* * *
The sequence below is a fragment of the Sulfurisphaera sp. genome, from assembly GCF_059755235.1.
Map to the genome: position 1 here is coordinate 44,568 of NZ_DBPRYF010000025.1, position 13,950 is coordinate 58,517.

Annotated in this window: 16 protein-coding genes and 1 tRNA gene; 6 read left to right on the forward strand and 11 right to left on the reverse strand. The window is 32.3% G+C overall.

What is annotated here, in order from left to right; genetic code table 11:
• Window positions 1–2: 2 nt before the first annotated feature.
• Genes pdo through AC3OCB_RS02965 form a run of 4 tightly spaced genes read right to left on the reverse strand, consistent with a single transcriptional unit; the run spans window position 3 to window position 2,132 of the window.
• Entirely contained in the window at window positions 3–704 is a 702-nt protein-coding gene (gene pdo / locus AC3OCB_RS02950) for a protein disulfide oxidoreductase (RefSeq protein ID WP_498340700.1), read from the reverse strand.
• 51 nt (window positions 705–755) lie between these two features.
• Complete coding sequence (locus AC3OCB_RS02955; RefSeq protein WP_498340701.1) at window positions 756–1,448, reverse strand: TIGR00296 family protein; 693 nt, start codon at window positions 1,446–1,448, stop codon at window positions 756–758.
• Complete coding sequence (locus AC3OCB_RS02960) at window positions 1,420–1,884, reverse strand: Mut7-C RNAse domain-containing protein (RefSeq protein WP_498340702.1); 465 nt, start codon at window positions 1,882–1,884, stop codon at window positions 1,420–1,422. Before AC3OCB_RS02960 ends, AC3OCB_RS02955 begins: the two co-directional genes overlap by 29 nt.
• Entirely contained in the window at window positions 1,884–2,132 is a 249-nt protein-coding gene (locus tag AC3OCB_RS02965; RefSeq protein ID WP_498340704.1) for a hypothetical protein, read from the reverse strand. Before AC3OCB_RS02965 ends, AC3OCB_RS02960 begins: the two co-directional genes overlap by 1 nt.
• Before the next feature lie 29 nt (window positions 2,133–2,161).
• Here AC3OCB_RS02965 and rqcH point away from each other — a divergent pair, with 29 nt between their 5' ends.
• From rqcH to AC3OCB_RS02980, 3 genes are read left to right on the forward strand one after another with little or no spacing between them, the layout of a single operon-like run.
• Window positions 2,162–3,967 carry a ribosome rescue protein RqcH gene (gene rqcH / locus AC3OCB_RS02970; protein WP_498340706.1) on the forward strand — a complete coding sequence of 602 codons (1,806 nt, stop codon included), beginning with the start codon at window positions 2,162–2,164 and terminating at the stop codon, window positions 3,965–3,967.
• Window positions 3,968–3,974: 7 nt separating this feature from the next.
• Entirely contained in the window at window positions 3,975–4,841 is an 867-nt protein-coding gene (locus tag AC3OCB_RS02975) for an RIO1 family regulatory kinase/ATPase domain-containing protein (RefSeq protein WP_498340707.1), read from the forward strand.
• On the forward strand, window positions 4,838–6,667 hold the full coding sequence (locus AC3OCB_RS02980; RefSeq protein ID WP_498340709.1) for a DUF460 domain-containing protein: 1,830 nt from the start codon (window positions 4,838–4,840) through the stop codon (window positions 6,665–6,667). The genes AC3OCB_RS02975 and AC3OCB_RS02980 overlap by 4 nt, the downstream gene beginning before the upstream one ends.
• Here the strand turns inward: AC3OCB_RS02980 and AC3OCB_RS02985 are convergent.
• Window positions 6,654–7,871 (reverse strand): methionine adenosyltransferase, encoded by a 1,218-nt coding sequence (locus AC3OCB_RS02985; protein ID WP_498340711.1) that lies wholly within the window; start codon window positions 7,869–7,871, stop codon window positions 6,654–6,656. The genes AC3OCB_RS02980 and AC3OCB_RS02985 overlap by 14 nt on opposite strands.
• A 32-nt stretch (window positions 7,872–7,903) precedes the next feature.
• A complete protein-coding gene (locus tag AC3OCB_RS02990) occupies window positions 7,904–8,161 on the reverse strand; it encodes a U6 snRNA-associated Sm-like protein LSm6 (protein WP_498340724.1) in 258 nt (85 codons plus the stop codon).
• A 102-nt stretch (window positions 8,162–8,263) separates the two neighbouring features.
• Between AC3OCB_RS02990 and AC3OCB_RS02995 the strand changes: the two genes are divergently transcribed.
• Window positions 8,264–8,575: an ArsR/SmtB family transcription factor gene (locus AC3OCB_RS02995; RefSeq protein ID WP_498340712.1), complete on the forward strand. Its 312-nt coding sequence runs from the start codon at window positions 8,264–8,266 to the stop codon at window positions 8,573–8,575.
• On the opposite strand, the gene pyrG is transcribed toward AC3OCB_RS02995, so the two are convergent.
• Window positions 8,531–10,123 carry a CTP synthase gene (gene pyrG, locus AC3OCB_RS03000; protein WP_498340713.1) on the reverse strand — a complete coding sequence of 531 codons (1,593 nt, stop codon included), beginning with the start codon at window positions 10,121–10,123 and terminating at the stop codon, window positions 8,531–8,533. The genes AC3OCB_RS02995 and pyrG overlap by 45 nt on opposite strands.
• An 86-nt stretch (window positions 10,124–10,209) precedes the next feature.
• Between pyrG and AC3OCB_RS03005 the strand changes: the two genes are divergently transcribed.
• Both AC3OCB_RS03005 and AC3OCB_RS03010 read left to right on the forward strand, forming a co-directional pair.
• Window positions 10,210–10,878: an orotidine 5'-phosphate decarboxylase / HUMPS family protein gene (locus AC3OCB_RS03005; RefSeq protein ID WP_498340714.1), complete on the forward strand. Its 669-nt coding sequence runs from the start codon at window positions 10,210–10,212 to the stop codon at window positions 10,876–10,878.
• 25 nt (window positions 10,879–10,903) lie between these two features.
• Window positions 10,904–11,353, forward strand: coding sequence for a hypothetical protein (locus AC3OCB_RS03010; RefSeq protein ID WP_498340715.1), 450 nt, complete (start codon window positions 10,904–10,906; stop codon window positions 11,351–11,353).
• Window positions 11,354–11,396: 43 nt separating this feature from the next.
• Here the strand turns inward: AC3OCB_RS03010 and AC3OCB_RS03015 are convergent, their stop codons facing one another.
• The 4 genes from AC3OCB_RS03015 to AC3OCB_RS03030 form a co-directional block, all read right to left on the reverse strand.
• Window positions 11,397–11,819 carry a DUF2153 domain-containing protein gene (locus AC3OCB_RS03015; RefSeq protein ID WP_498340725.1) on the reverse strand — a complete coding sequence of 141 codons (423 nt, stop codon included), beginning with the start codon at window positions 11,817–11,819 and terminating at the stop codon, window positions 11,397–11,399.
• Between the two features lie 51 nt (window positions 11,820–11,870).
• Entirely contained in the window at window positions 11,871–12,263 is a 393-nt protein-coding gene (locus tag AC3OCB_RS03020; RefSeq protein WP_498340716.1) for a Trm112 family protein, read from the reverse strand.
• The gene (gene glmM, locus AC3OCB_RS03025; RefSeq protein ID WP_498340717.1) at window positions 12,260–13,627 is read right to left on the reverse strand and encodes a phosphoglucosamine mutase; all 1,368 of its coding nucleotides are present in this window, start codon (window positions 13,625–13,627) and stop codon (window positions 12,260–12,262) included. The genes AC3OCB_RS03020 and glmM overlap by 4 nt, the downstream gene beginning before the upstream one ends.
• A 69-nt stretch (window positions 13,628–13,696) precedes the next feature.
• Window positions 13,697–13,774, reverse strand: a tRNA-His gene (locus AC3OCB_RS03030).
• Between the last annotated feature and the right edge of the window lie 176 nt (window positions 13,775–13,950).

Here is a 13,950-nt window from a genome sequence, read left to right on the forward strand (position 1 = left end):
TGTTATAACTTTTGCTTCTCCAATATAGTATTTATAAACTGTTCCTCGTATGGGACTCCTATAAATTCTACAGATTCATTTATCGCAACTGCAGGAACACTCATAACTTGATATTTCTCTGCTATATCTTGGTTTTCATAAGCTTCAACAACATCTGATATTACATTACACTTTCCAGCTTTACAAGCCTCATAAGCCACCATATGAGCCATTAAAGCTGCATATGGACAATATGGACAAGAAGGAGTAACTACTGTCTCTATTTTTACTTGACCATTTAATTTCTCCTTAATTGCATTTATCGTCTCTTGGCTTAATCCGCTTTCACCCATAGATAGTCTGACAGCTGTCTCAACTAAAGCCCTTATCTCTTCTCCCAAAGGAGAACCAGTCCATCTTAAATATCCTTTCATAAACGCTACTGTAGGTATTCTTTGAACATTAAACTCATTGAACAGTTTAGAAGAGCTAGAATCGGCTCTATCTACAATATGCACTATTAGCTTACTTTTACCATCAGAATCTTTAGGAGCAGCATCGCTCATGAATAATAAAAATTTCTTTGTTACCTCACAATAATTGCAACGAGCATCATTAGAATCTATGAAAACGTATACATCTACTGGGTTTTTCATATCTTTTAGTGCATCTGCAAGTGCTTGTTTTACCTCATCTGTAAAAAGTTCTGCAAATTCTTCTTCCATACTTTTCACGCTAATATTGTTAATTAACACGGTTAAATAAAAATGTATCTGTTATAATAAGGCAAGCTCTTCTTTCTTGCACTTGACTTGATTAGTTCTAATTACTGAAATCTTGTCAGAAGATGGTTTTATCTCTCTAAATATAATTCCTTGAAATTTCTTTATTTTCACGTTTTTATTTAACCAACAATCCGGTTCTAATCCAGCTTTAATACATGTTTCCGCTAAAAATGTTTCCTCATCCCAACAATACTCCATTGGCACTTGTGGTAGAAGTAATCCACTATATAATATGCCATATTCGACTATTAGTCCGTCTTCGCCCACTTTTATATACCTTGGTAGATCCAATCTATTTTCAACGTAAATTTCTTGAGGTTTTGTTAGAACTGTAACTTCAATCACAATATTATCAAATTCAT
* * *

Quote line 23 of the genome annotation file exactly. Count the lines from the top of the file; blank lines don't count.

• A 102-nt stretch (window positions 8,162–8,263) separates the two neighbouring features.